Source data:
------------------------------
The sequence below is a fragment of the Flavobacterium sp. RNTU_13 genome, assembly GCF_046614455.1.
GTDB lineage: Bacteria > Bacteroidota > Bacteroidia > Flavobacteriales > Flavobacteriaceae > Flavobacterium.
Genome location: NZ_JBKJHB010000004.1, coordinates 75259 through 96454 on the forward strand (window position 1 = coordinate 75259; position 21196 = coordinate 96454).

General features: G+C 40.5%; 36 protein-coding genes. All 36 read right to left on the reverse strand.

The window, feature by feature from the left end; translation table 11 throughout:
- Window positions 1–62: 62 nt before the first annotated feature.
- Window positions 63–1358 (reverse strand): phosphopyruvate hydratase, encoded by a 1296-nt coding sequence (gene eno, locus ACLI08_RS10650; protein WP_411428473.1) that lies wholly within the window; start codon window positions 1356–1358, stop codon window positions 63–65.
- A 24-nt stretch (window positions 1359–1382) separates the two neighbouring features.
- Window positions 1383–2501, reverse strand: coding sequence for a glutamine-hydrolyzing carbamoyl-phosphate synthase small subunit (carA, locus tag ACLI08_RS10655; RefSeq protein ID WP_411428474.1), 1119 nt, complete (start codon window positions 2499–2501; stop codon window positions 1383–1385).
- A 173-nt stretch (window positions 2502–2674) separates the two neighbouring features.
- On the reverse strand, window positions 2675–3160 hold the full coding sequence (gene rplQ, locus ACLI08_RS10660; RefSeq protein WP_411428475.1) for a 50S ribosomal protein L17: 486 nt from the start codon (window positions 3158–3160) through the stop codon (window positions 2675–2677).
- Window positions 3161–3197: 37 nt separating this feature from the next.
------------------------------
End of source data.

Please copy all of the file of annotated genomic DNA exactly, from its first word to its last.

The sequence below is a fragment of the Flavobacterium sp. RNTU_13 genome, assembly GCF_046614455.1.
GTDB lineage: Bacteria > Bacteroidota > Bacteroidia > Flavobacteriales > Flavobacteriaceae > Flavobacterium.
Genome location: NZ_JBKJHB010000004.1, coordinates 75259 through 96454 on the forward strand (window position 1 = coordinate 75259; position 21196 = coordinate 96454).

General features: G+C 40.5%; 36 protein-coding genes. All 36 read right to left on the reverse strand.

The window, feature by feature from the left end; translation table 11 throughout:
- Window positions 1–62: 62 nt before the first annotated feature.
- Window positions 63–1358 (reverse strand): phosphopyruvate hydratase, encoded by a 1296-nt coding sequence (gene eno, locus ACLI08_RS10650; protein WP_411428473.1) that lies wholly within the window; start codon window positions 1356–1358, stop codon window positions 63–65.
- A 24-nt stretch (window positions 1359–1382) separates the two neighbouring features.
- Window positions 1383–2501, reverse strand: coding sequence for a glutamine-hydrolyzing carbamoyl-phosphate synthase small subunit (carA, locus tag ACLI08_RS10655; RefSeq protein ID WP_411428474.1), 1119 nt, complete (start codon window positions 2499–2501; stop codon window positions 1383–1385).
- A 173-nt stretch (window positions 2502–2674) separates the two neighbouring features.
- On the reverse strand, window positions 2675–3160 hold the full coding sequence (gene rplQ, locus ACLI08_RS10660; RefSeq protein WP_411428475.1) for a 50S ribosomal protein L17: 486 nt from the start codon (window positions 3158–3160) through the stop codon (window positions 2675–2677).
- Window positions 3161–3197: 37 nt separating this feature from the next.